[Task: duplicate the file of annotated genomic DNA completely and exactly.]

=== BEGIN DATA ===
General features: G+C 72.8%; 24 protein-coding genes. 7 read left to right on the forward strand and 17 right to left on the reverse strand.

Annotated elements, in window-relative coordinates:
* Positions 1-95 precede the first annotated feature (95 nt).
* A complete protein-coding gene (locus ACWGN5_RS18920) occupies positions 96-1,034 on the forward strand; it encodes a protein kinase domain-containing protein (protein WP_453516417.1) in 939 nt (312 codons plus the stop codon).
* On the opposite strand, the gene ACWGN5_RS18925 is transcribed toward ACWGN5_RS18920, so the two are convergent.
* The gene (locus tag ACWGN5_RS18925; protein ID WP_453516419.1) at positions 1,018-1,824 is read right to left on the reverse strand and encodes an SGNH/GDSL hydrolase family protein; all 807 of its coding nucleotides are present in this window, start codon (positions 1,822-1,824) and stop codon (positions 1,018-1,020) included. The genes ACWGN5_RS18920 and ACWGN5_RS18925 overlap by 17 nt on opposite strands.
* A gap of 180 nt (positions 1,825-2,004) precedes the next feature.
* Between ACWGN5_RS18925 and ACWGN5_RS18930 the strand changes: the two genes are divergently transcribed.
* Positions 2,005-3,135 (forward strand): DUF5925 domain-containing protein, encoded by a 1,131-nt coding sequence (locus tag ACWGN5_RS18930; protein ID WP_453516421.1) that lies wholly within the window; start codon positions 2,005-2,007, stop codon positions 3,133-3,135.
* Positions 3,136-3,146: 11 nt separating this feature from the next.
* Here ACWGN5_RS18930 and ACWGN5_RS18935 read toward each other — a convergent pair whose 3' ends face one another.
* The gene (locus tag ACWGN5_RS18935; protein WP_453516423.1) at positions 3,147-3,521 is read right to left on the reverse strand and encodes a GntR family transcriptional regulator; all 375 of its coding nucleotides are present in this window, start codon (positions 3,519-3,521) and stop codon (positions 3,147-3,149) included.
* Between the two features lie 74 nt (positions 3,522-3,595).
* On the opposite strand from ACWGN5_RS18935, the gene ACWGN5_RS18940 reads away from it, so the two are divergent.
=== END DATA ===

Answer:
General features: G+C 72.8%; 24 protein-coding genes. 7 read left to right on the forward strand and 17 right to left on the reverse strand.

Annotated elements, in window-relative coordinates:
* Positions 1-95 precede the first annotated feature (95 nt).
* A complete protein-coding gene (locus ACWGN5_RS18920) occupies positions 96-1,034 on the forward strand; it encodes a protein kinase domain-containing protein (protein WP_453516417.1) in 939 nt (312 codons plus the stop codon).
* On the opposite strand, the gene ACWGN5_RS18925 is transcribed toward ACWGN5_RS18920, so the two are convergent.
* The gene (locus tag ACWGN5_RS18925; protein ID WP_453516419.1) at positions 1,018-1,824 is read right to left on the reverse strand and encodes an SGNH/GDSL hydrolase family protein; all 807 of its coding nucleotides are present in this window, start codon (positions 1,822-1,824) and stop codon (positions 1,018-1,020) included. The genes ACWGN5_RS18920 and ACWGN5_RS18925 overlap by 17 nt on opposite strands.
* A gap of 180 nt (positions 1,825-2,004) precedes the next feature.
* Between ACWGN5_RS18925 and ACWGN5_RS18930 the strand changes: the two genes are divergently transcribed.
* Positions 2,005-3,135 (forward strand): DUF5925 domain-containing protein, encoded by a 1,131-nt coding sequence (locus tag ACWGN5_RS18930; protein ID WP_453516421.1) that lies wholly within the window; start codon positions 2,005-2,007, stop codon positions 3,133-3,135.
* Positions 3,136-3,146: 11 nt separating this feature from the next.
* Here ACWGN5_RS18930 and ACWGN5_RS18935 read toward each other — a convergent pair whose 3' ends face one another.
* The gene (locus tag ACWGN5_RS18935; protein WP_453516423.1) at positions 3,147-3,521 is read right to left on the reverse strand and encodes a GntR family transcriptional regulator; all 375 of its coding nucleotides are present in this window, start codon (positions 3,519-3,521) and stop codon (positions 3,147-3,149) included.
* Between the two features lie 74 nt (positions 3,522-3,595).
* On the opposite strand from ACWGN5_RS18935, the gene ACWGN5_RS18940 reads away from it, so the two are divergent.